Here I am sailing back toward the dock, the very first time she’d been sailing to windward. Her Mik Storer built RSS sail is setting perfectly and although the water, sheltered by the mangroves doesn’t show it, the wind is up around 20kts and SEI is loving it.
But they’re almost gone now, museums and historical societies restore and preserve examples, and in fact it was a picture from a little website about the history of boats around the town of Hardangerfjiord that inspired this design.
I wanted all of the attributes, the virtues of the original, but with the ease of building that plywood gives. I enjoy rowing, but she’s got to sail really well so the proportions have been changed in that she’s finer forward and fatter aft which helps stability, reduces pitching in a head sea, and accommodates the crew weight back at the tiller where it’s normal to sit, without spoiling her looks or her rowing.
Author sailing Sei.
She’s simple to build, like the boat that inspired her she has a flat panel bottom rather than the complexity of a structural keel, three planks a side, overlapping which makes the fitting very forgiving of any slight error in cutting out, and has an open gunwale that not only makes her very strong, it also gives a place to hold on when lifting or to lash things to when tying gear in for a picnic or cruise away.
This method of construction makes for a very light boat, in this case mine, with no special effort to keep her that way, weighs in at 72kg including oars but not the sailing gear, she has buoyancy built in, just in case, and is stable enough to stand up and walk around in. Carefully of course but that’s still better than any other small double ender that I’ve tried.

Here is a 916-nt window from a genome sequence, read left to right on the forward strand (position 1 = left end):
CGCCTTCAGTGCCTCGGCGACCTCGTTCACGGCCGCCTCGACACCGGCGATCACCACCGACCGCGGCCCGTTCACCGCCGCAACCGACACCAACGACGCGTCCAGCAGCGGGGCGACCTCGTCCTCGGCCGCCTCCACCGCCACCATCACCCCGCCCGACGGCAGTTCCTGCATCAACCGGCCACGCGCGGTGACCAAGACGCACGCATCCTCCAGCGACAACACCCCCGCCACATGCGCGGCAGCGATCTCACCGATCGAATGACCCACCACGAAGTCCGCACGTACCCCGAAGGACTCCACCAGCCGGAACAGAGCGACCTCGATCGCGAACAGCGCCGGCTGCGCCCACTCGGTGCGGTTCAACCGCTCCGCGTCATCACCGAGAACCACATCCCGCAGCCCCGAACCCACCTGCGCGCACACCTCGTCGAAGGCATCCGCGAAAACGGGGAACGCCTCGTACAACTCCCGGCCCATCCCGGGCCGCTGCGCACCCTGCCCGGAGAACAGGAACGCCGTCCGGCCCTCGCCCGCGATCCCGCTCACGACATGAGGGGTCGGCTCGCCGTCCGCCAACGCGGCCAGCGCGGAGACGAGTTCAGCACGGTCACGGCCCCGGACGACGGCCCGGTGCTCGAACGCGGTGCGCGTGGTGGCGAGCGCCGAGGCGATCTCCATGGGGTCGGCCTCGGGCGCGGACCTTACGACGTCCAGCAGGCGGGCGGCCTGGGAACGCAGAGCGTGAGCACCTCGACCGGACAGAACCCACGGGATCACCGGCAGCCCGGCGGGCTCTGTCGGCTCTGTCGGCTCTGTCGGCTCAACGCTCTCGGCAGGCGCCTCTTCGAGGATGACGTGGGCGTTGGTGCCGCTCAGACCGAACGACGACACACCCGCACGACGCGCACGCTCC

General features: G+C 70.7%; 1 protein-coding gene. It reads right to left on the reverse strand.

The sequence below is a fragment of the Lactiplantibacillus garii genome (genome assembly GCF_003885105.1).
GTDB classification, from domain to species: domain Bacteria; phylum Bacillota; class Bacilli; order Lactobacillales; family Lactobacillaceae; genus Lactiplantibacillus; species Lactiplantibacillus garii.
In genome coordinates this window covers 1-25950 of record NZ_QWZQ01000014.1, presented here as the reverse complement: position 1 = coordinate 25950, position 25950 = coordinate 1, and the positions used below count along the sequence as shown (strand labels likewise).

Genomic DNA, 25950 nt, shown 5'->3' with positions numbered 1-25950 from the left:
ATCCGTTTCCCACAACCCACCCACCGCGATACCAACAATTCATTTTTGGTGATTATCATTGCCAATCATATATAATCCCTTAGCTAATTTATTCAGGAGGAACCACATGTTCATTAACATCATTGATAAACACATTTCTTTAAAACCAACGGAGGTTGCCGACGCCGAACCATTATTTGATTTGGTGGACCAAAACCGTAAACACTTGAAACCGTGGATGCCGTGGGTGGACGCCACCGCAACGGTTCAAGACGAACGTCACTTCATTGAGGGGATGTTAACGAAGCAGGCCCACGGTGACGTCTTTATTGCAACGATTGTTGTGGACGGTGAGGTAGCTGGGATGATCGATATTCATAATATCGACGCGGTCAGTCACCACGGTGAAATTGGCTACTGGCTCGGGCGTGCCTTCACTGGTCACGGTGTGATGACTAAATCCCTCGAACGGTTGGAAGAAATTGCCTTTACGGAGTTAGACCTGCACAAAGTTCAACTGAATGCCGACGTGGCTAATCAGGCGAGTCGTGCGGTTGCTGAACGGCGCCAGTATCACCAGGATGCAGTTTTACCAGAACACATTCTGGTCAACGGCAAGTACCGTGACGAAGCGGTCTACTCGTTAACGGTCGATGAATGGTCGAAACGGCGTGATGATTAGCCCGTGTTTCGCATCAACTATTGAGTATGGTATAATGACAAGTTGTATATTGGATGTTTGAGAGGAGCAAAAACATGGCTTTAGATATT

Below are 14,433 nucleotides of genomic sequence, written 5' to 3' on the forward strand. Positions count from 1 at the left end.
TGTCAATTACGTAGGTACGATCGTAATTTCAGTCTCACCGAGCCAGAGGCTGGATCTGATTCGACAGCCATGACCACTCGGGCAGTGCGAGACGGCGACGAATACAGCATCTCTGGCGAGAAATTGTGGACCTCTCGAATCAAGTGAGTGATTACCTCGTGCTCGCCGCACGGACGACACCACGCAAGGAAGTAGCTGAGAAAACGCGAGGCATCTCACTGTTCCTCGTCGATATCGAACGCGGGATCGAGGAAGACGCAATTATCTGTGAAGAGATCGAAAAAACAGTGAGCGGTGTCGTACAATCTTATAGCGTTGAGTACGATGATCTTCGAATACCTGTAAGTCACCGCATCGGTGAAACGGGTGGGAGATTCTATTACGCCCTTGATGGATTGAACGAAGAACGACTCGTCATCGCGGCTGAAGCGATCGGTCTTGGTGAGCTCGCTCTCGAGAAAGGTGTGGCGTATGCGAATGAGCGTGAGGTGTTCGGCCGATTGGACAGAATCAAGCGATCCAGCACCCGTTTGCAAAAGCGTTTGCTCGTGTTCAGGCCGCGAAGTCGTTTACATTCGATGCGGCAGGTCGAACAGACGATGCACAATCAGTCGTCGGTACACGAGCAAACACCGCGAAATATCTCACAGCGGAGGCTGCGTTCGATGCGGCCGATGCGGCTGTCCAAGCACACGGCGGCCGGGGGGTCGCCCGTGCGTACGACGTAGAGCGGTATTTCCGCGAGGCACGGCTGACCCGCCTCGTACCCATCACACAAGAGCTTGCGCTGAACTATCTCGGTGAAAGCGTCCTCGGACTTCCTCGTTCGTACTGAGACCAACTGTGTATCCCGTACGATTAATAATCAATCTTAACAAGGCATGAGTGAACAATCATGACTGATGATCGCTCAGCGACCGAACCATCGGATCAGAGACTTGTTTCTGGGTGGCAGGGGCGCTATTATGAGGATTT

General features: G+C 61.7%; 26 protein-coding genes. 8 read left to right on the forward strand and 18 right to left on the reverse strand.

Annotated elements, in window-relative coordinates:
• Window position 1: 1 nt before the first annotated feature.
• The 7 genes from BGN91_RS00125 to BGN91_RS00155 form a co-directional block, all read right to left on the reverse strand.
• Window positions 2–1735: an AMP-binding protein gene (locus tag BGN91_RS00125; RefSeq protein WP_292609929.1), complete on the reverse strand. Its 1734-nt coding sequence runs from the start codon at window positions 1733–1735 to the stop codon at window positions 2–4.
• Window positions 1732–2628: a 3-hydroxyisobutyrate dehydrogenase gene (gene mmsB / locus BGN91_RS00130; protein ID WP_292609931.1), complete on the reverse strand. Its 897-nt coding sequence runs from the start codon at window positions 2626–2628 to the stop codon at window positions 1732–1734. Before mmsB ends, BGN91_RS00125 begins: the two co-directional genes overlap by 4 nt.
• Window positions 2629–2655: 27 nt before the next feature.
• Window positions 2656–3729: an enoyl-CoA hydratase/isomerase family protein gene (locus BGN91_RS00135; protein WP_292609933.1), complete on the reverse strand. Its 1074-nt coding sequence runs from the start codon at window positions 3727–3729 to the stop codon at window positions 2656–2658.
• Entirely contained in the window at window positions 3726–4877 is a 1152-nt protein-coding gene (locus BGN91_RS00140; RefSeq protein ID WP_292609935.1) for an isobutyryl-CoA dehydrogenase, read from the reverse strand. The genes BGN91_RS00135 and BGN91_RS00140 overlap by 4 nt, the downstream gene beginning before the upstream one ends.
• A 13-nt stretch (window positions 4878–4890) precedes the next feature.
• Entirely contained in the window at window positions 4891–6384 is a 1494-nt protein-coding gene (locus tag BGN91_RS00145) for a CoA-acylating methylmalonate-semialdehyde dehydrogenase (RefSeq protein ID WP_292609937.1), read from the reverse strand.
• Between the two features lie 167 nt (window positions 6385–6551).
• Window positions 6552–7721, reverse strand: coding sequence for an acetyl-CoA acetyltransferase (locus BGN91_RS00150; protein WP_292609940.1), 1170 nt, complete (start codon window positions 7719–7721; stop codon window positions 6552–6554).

This shot shows just how simple she is, there are air tanks under the seats fore and aft, the daggerboard case is small and relatively unobtrusive, and there is space to sit down in the area between the centre thwart and the sternsheets. Leaning back in comfort against the gunwale is a comfortable and sheltered spot for the skipper when out sailing.
I put a daggerboard in rather than a centreboard with its complex centrecase and pivot, the ‘board is not large and is light enough to handle so its not a big deal to pull it up when you’re approaching the beach. The case is small enough so it doesn’t encroach on the rowing seat, that made it easy for me, sitting at the drawing board, to get the rowing position just right. Seat height, footrests, rowlock position and height are all critical factors in making a boat comfortable to row, and I row SEI for hours at a time. Just easy strokes, leaving almost no wake, but still moving along nicely. It’s almost as pleasurable as sailing her, and she sails really well under her single big, very quick to rig, lugsail.
I’ve had comments from quite a few of those who’ve tried her, “Amazingly stable,” “Leaves next to no wake,” Nimble, but still directionally stable,” “Much faster than I expected,” and “Gosh, she’s light to lift and carry around”.
I enjoy rowing, in a boat that is nice to row that is, and I often take SEI out on the river of an evening to enjoy the sunset, or on a full moon and a midnight tide. She rows very easily, even with a couple of passengers so is working out very well as a double purpose ‘sail and oar’ boat.
I’m pleased with all of those and would carry on writing, but forgive me, I’m about to slide SEI into the water, it’s high tide in half an hour and I’m off up the river under oars to take my wife, daughter and our two dogs to the coffee shop up by the bridge about three miles away. Sayonara!
Length 4.45m / 14ft 8in
Beam 1.55m / 5ft 1in
Weight (aprox) 72kg / 158lbs
Sail Area 7.1sqm / 76sqft